So, what does all this add up to in the end? This is the question I’ve been mulling over since the middle of the tour itself. I’m afraid that the admirable open-mindedness I boasted of earlier availed me nothing; my mainlining all this Juddiana did not make a convert of me. (Putting aside both the work of the other artists and the architecture, I will focus on Judd’s 100 Boxes alone as emblematic of the whole enterprise.) Certainly, when I entered the first Artillery Shed, I was more affected than I expected. Judd had removed the solid side walls of both buildings, replacing them with rows of large floor-to-ceiling windows, the illumination from which, reflecting off the mirrored surfaces of the boxes and the shiny polished floor, choreographed a dazzling dance of light and shadow. Some of the boxes lost their hard edges, even seemed to dissolve in this play of silvery grays and chiaroscuro blacks, changing constantly as you shifted your viewpoint. Surprisingly, these cold metal boxes were actually quite sensual.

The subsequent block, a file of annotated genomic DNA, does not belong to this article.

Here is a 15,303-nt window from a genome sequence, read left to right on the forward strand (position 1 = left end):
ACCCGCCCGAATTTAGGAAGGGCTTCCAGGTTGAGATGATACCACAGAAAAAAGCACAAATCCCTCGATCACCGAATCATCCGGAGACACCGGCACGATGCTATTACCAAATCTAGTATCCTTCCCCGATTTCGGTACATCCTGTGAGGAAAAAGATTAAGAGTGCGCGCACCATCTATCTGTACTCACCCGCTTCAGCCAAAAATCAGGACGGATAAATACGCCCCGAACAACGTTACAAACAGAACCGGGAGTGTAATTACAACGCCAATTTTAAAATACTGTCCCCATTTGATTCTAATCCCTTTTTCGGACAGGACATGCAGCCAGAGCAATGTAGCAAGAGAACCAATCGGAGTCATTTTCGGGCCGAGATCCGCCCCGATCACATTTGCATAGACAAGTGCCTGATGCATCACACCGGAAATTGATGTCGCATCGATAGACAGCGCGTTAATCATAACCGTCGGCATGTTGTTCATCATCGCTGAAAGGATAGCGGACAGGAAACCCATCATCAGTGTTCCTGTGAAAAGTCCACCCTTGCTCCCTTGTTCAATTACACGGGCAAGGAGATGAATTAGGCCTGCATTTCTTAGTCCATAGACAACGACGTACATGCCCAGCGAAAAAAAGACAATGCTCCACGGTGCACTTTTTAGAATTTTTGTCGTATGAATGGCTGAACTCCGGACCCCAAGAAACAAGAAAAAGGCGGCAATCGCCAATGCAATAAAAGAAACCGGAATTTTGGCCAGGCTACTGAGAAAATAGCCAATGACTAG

But, after this initial enthusiasm, I soon began to experience box fatigue. Initially assuming an air of the implacable in their machined perfection, the boxes secretly want you to find them fascinating, to like them. However, Judd’s endlessly clever improvisations on the boxes’ structure actually serve to trivialize them. We look at them and their permutations, as isolated instances, forgetting that they are supposed to be components of something much larger. The variety itself sooner or later becomes tiresome and boring, or simply too much to take in. The variations are really just an empty formal strategy, an arbitrary problem the artist set up for himself. They don’t interact with each other, creating a dynamic movement, a musical counterpoint, that plays out through the piece as a whole. Therefore, the boxes never coalesce into a unified experience. As a collection of individual iterations exploring a single idea, the work in the Artillery Sheds is, up to a point, fascinating, but it very quickly becomes just one damn thing after another. The modular premise underlying the work, with its tension between overall unity and the autonomy of each module, was stretched to the breaking point by Judd’s overreaching ambition. Judd was aiming very, very high here, and didn’t make it. As a coherent work of art, I think we have to count 100 Boxes a failure.